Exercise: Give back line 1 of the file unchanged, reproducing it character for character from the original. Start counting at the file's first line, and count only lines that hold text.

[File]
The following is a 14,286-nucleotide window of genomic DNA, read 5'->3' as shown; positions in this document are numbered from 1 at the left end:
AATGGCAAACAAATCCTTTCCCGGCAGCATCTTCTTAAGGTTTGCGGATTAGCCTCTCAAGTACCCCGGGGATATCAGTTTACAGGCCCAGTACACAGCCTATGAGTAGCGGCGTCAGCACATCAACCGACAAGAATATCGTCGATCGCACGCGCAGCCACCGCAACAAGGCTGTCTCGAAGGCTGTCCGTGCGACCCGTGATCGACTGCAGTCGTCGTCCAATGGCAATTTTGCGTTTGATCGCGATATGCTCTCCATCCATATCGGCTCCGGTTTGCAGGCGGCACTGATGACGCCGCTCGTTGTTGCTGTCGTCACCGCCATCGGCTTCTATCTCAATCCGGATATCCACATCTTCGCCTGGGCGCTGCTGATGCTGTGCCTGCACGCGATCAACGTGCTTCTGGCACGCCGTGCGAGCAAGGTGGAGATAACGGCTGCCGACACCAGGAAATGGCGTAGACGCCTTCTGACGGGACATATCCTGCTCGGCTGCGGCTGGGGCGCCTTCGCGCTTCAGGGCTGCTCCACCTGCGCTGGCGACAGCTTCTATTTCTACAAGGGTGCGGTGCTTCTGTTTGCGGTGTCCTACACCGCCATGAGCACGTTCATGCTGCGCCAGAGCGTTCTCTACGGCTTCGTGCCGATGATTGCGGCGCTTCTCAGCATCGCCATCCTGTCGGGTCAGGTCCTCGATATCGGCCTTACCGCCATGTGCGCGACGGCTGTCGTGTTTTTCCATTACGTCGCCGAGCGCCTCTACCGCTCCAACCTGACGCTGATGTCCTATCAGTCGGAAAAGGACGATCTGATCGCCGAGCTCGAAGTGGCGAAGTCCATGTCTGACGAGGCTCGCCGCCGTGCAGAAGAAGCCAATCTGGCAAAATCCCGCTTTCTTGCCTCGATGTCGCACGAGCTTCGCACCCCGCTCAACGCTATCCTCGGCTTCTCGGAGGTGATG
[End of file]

The following is a 14,286-nucleotide window of genomic DNA, read 5'->3' as shown; positions in this document are numbered from 1 at the left end: